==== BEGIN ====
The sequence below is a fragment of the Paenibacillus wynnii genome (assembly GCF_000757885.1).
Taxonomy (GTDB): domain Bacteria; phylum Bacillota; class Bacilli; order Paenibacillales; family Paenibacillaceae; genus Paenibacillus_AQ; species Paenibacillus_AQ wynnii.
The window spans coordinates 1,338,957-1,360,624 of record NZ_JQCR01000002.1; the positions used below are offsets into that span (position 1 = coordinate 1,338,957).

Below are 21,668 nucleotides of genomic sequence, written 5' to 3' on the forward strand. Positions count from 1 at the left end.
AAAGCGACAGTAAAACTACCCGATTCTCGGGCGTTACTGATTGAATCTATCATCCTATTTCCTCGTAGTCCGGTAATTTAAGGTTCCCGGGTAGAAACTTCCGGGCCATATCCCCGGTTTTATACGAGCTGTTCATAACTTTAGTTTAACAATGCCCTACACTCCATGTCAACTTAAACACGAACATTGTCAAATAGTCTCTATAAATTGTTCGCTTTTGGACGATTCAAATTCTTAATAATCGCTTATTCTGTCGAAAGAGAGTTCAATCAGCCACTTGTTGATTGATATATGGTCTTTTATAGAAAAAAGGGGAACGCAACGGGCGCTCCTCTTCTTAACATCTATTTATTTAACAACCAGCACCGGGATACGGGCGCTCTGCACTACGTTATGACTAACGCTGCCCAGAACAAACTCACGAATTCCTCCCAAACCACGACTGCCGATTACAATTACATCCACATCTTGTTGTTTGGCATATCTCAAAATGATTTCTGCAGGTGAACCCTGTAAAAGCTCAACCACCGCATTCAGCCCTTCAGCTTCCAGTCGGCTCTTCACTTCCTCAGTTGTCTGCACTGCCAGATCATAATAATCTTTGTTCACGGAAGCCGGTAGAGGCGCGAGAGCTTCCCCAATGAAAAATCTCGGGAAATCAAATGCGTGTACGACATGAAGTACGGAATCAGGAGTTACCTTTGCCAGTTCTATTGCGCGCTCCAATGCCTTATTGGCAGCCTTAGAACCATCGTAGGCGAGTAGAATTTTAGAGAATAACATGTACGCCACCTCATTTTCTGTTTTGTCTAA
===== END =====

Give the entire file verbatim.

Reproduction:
The sequence below is a fragment of the Paenibacillus wynnii genome (assembly GCF_000757885.1).
Taxonomy (GTDB): domain Bacteria; phylum Bacillota; class Bacilli; order Paenibacillales; family Paenibacillaceae; genus Paenibacillus_AQ; species Paenibacillus_AQ wynnii.
The window spans coordinates 1,338,957-1,360,624 of record NZ_JQCR01000002.1; the positions used below are offsets into that span (position 1 = coordinate 1,338,957).

Below are 21,668 nucleotides of genomic sequence, written 5' to 3' on the forward strand. Positions count from 1 at the left end.
AAAGCGACAGTAAAACTACCCGATTCTCGGGCGTTACTGATTGAATCTATCATCCTATTTCCTCGTAGTCCGGTAATTTAAGGTTCCCGGGTAGAAACTTCCGGGCCATATCCCCGGTTTTATACGAGCTGTTCATAACTTTAGTTTAACAATGCCCTACACTCCATGTCAACTTAAACACGAACATTGTCAAATAGTCTCTATAAATTGTTCGCTTTTGGACGATTCAAATTCTTAATAATCGCTTATTCTGTCGAAAGAGAGTTCAATCAGCCACTTGTTGATTGATATATGGTCTTTTATAGAAAAAAGGGGAACGCAACGGGCGCTCCTCTTCTTAACATCTATTTATTTAACAACCAGCACCGGGATACGGGCGCTCTGCACTACGTTATGACTAACGCTGCCCAGAACAAACTCACGAATTCCTCCCAAACCACGACTGCCGATTACAATTACATCCACATCTTGTTGTTTGGCATATCTCAAAATGATTTCTGCAGGTGAACCCTGTAAAAGCTCAACCACCGCATTCAGCCCTTCAGCTTCCAGTCGGCTCTTCACTTCCTCAGTTGTCTGCACTGCCAGATCATAATAATCTTTGTTCACGGAAGCCGGTAGAGGCGCGAGAGCTTCCCCAATGAAAAATCTCGGGAAATCAAATGCGTGTACGACATGAAGTACGGAATCAGGAGTTACCTTTGCCAGTTCTATTGCGCGCTCCAATGCCTTATTGGCAGCCTTAGAACCATCGTAGGCGAGTAGAATTTTAGAGAATAACATGTACGCCACCTCATTTTCTGTTTTGTCTAA